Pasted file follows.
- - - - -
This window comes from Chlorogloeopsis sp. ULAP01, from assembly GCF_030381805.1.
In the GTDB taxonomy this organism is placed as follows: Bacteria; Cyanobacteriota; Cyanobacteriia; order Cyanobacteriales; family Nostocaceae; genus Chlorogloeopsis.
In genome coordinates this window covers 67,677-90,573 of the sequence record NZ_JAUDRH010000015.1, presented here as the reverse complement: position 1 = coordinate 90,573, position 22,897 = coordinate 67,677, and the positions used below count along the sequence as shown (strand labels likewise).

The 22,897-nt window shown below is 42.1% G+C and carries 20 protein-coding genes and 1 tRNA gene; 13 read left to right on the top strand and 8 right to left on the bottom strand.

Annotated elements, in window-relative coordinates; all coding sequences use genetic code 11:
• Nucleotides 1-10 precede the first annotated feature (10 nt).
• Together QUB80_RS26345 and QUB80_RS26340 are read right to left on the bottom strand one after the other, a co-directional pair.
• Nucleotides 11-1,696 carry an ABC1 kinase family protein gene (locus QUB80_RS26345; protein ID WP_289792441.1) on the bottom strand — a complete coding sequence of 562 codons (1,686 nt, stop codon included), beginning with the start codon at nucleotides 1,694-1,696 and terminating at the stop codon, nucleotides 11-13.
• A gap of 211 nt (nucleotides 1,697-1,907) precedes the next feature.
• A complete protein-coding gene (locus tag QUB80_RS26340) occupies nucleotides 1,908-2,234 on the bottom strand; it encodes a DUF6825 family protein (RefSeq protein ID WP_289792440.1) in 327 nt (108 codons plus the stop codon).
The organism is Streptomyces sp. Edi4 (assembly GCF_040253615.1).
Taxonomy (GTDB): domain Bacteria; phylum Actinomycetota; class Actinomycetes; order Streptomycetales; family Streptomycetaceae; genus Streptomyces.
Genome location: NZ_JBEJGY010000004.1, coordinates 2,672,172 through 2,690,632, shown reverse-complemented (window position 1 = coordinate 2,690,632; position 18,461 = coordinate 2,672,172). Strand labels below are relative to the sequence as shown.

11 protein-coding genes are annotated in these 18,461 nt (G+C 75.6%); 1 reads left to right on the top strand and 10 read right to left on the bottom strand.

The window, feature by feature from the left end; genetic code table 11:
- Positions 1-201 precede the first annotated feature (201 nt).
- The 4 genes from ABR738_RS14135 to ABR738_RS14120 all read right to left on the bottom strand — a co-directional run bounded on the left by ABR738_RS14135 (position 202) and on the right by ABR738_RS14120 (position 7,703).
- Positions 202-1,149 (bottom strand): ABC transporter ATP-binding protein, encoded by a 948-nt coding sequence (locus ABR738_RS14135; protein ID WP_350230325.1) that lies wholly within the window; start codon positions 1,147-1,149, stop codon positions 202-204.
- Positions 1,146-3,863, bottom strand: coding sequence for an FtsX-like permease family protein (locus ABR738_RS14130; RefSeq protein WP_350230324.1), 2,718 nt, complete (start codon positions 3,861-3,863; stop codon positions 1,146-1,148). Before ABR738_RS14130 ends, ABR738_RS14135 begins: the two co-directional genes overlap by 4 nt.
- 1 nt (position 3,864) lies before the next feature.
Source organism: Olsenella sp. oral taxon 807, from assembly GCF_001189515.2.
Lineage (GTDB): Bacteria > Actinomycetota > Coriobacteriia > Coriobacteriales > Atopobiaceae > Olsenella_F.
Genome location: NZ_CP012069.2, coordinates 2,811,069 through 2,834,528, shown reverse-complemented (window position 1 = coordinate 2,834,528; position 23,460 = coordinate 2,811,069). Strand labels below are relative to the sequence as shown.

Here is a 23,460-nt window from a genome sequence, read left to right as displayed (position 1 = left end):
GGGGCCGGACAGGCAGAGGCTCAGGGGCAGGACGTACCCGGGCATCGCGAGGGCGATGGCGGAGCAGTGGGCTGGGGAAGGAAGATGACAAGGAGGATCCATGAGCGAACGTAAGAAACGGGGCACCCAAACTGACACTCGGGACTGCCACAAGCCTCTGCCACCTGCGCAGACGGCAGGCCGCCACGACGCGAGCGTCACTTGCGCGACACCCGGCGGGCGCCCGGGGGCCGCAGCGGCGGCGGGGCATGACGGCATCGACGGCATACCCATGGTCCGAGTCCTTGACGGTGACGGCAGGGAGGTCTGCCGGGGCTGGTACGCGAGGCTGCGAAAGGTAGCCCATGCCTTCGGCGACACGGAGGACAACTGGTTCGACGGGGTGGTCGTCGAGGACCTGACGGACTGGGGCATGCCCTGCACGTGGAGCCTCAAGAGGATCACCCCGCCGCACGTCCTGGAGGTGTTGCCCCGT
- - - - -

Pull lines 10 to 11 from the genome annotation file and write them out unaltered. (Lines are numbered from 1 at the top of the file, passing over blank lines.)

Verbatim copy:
• A complete protein-coding gene (locus tag QUB80_RS26340) occupies nucleotides 1,908-2,234 on the bottom strand; it encodes a DUF6825 family protein (RefSeq protein ID WP_289792440.1) in 327 nt (108 codons plus the stop codon).
The organism is Streptomyces sp. Edi4 (assembly GCF_040253615.1).